You couldn’t pay me to pick up X-Men these days from what I’ve been hearing.

    I’ve gotten harder about it, though, lately, having wasted a lot of time and money on bad comics.

    As for buying for creators – I do a little of that, but I find it isn’t the solution it should be. Fabian Nicieza, for example, wrote one of my favourite comics (New Warriors), and a terrible run on Alpha Flight. And John Byrne repeats himself, as another example.

    1. I love Marv Wolfman’s work but he can’t write a good Superman story for toffee (Forgotten Heroes stuff excepted). Conversely I despise Christopher Priest’s writing so if I’d gone with that, I’d never have picked up his Black Panther.
      Generally there are more current writers I make it a point to avoid than writers I’ll make an effort to find.

        1. To clarify, there’s only a few writers I avoid: Hickman, Remender and Bendis (except on Alias) primarily. But there are no must-read writers (or at least Must Try The Book writers) for me compared to Englehart, Wein, Wolfman or Morrison (at his best). That may be as much taste as current comics — as I’ve mentioned in previous posts I’m a lot less invested in the Big Two which makes it easy to pass them up.

  6. Jazzbo

    I used to be quite the completist, so for the first 10 years or so of collecting I don’t think I dropped any titles unless they got cancelled.

    Then the 90s hit, and I was in college, and my parents were no longer partially subsidizing my comic purchases, and man there were a lot of bad comics being put out. I think Punisher was the first one I dropped. After AoA I dropped all the X-Men family of books, because they were just a huge interconnected mess. That was pretty nice because it was a huge savings in my wallet all in one shot.

    The Avengers had always been one of my favorite titles, and I had a complete run from #120 up, with about half the issues before that. When it got cancelled for the Liefield reboot I dropped it, and then graduated and got out of comics completely for a few years. So I missed most of the amazing Busiek run on the Avengers. I started collecting that again and got all the back issues and vowed that Avengers would be the one title I never dropped. But the Bendis came along, and as several other people mentioned, I just couldn’t stick with it when he was writing. I made it like a year and dropped it again.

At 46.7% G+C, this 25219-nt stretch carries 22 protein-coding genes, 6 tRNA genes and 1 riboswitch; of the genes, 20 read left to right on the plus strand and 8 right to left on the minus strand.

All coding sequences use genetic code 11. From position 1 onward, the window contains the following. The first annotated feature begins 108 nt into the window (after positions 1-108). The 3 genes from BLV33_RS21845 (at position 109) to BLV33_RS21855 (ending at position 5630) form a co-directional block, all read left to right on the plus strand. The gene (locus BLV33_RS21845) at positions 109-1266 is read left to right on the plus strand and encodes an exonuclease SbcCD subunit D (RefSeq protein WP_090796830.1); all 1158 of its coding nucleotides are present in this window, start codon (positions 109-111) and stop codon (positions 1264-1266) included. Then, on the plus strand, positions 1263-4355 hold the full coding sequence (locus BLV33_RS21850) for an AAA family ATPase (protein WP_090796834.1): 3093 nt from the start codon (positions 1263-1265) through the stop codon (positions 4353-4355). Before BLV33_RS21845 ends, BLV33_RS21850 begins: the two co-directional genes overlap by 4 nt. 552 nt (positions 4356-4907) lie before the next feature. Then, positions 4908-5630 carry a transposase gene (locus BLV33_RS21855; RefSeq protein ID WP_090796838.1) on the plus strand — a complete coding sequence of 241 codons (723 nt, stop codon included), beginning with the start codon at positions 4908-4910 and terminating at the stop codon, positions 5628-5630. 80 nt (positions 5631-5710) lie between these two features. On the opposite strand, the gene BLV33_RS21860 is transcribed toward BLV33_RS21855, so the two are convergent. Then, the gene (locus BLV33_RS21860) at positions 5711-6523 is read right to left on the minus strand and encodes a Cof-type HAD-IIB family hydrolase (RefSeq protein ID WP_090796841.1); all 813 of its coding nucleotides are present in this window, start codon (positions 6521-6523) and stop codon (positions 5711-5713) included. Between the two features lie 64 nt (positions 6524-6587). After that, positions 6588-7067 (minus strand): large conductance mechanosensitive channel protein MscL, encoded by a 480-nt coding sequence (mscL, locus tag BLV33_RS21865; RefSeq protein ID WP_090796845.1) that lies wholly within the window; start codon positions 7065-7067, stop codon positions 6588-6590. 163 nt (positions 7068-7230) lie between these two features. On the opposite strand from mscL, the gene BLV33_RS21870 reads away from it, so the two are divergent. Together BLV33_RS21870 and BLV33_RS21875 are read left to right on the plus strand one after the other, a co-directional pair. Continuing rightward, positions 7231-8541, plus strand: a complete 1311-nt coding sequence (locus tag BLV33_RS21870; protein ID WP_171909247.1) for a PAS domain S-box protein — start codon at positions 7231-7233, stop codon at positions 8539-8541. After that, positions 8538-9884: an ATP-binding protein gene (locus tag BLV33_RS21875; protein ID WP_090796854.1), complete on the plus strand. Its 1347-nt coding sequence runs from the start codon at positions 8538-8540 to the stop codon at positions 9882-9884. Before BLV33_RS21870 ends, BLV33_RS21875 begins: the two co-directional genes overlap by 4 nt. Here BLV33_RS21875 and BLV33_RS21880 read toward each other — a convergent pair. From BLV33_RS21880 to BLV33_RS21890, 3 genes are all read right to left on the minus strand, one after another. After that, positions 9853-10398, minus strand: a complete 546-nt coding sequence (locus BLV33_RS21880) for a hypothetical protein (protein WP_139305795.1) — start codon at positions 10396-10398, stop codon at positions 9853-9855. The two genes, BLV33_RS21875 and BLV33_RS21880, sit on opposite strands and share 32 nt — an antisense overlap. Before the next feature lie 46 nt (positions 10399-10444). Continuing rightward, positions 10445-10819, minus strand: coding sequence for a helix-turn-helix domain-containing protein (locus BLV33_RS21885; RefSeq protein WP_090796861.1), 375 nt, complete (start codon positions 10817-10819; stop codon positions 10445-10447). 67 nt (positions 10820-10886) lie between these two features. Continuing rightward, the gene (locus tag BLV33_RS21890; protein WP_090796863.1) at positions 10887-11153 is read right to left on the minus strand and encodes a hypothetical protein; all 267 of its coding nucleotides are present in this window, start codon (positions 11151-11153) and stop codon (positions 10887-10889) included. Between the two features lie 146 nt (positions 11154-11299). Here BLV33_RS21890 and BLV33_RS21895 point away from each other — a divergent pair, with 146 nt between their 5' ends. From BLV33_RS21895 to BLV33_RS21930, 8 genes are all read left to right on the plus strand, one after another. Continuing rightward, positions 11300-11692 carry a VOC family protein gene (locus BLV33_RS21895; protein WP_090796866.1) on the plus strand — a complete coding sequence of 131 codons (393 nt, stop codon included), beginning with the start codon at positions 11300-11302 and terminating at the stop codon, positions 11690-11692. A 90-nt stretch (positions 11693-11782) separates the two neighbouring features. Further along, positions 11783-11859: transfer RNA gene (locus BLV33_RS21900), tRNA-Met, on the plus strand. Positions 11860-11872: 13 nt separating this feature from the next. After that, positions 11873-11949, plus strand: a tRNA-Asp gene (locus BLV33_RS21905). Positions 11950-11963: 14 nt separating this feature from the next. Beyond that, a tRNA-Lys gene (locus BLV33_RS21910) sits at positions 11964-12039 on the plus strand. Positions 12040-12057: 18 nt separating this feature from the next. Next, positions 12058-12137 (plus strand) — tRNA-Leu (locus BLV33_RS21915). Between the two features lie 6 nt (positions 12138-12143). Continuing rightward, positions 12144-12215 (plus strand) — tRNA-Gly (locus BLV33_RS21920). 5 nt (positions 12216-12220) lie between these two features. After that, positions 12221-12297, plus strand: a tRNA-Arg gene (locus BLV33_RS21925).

Now I’ll drop a title no hesitation. The fact that there aren’t really long running titles anymore helps. Is this version of the Avengers technically issue #823 of the Avengers? Or is one of the 7 other Avengers titles this month? DC titles don’t just get rebooted, their entire universe does, so the Batman comics now don’t even really star the Batman that I was buying in the 80s and 90s. So it makes sticking with a title just to stick with it seem pretty pointless, even from a completionist standpoint.

    1. I catch up on a lot of stuff with TPBs from the library. It’s way more effort than I’m willing to put in to figure out whether Brutal Black Widow Vol. 1 comes before Breathtaking Black Widow Vol. 1. So as I mentioned in a previous post, I just take them as standalones and don’t worry about the continuity.

  7. John King

    too long
    I generally keep going unless I feel a need to drop titles as I’m buying too many (though I normally don’t let little things like that stop me) or if there is a change I take a particular dislike to (typically a writer whose work I dislike based on previous experience of their work)

  8. Bright-Raven

    The system I use, I started with back in 1988 or so, when Marvel was expanding the X-Line with WOLVERINE and EXCALIBUR.

    Buy the first 6 issues. If it’s still good, buy through issue #12. Still good? Go to #25. And then keep going in increments of 25 issues. This way you’ll always either have a solid issue number to stop and sell as a set later, or the book will get canceled and you’ll have a complete run.

    “What about if your first issue of a series started in the middle, say WOLVERINE #37?” Then you go backwards to #1 and forwards to #50, and if you still like the whole, to #75, etc.

    This works extremely well, for the most part. The publishers have tried to screw this system up by rebooting each arc as a new #1 to try to keep people buying, because they kind of caught on to the trick and think they’re being smart. But the more they do this, it’s even easier to ‘just say no’, because it just makes the ability to figure out the continuity of which story fits where that much harder to keep track of. It also makes it easier to break down your collection for resale later, as you are more apt to have if not full runs, at least a full run to a certain point that buyers are more apt to pay a higher dollar amount for than if you sell random selection runs.